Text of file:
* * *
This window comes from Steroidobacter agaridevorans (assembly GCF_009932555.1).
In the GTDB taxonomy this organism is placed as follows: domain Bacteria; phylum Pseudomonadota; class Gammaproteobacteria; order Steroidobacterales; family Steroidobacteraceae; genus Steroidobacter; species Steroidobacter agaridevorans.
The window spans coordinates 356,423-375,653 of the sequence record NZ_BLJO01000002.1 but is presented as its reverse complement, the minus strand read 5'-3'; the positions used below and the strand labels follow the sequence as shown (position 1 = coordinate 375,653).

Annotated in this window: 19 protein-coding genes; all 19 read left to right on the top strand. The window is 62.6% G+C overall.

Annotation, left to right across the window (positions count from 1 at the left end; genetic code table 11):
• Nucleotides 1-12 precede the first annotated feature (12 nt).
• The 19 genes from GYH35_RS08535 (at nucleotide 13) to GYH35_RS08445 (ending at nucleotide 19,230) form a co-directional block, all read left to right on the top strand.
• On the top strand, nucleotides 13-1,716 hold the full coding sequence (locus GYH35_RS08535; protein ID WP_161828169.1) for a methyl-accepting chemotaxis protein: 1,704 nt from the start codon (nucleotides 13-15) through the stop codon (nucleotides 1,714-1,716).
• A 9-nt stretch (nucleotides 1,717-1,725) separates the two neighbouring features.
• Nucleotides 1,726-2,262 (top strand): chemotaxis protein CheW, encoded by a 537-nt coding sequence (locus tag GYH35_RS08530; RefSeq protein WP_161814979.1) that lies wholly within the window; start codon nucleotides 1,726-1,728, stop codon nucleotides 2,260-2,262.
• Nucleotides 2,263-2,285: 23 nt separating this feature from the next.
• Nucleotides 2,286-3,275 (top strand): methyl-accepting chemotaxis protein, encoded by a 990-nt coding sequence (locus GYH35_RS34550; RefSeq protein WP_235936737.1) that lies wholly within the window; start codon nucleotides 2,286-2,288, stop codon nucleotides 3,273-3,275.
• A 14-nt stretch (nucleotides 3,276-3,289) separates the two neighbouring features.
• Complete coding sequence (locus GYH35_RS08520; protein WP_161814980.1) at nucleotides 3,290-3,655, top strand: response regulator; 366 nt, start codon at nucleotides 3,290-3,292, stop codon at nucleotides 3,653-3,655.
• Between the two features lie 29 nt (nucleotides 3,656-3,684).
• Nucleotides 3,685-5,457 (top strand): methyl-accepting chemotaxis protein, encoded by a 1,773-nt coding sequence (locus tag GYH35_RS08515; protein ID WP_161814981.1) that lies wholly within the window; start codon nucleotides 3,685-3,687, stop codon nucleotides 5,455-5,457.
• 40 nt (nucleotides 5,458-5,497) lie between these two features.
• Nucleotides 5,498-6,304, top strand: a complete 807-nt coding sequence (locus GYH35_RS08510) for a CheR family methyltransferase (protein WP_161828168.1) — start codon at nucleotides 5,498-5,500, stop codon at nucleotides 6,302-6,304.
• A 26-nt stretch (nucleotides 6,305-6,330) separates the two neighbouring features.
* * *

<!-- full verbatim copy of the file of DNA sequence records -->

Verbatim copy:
This window comes from Steroidobacter agaridevorans (assembly GCF_009932555.1).
In the GTDB taxonomy this organism is placed as follows: domain Bacteria; phylum Pseudomonadota; class Gammaproteobacteria; order Steroidobacterales; family Steroidobacteraceae; genus Steroidobacter; species Steroidobacter agaridevorans.
The window spans coordinates 356,423-375,653 of the sequence record NZ_BLJO01000002.1 but is presented as its reverse complement, the minus strand read 5'-3'; the positions used below and the strand labels follow the sequence as shown (position 1 = coordinate 375,653).

Annotated in this window: 19 protein-coding genes; all 19 read left to right on the top strand. The window is 62.6% G+C overall.

Annotation, left to right across the window (positions count from 1 at the left end; genetic code table 11):
• Nucleotides 1-12 precede the first annotated feature (12 nt).
• The 19 genes from GYH35_RS08535 (at nucleotide 13) to GYH35_RS08445 (ending at nucleotide 19,230) form a co-directional block, all read left to right on the top strand.
• On the top strand, nucleotides 13-1,716 hold the full coding sequence (locus GYH35_RS08535; protein ID WP_161828169.1) for a methyl-accepting chemotaxis protein: 1,704 nt from the start codon (nucleotides 13-15) through the stop codon (nucleotides 1,714-1,716).
• A 9-nt stretch (nucleotides 1,717-1,725) separates the two neighbouring features.
• Nucleotides 1,726-2,262 (top strand): chemotaxis protein CheW, encoded by a 537-nt coding sequence (locus tag GYH35_RS08530; RefSeq protein WP_161814979.1) that lies wholly within the window; start codon nucleotides 1,726-1,728, stop codon nucleotides 2,260-2,262.
• Nucleotides 2,263-2,285: 23 nt separating this feature from the next.
• Nucleotides 2,286-3,275 (top strand): methyl-accepting chemotaxis protein, encoded by a 990-nt coding sequence (locus GYH35_RS34550; RefSeq protein WP_235936737.1) that lies wholly within the window; start codon nucleotides 2,286-2,288, stop codon nucleotides 3,273-3,275.
• A 14-nt stretch (nucleotides 3,276-3,289) separates the two neighbouring features.
• Complete coding sequence (locus GYH35_RS08520; protein WP_161814980.1) at nucleotides 3,290-3,655, top strand: response regulator; 366 nt, start codon at nucleotides 3,290-3,292, stop codon at nucleotides 3,653-3,655.
• Between the two features lie 29 nt (nucleotides 3,656-3,684).
• Nucleotides 3,685-5,457 (top strand): methyl-accepting chemotaxis protein, encoded by a 1,773-nt coding sequence (locus tag GYH35_RS08515; protein ID WP_161814981.1) that lies wholly within the window; start codon nucleotides 3,685-3,687, stop codon nucleotides 5,455-5,457.
• 40 nt (nucleotides 5,458-5,497) lie between these two features.
• Nucleotides 5,498-6,304, top strand: a complete 807-nt coding sequence (locus GYH35_RS08510) for a CheR family methyltransferase (protein WP_161828168.1) — start codon at nucleotides 5,498-5,500, stop codon at nucleotides 6,302-6,304.
• A 26-nt stretch (nucleotides 6,305-6,330) separates the two neighbouring features.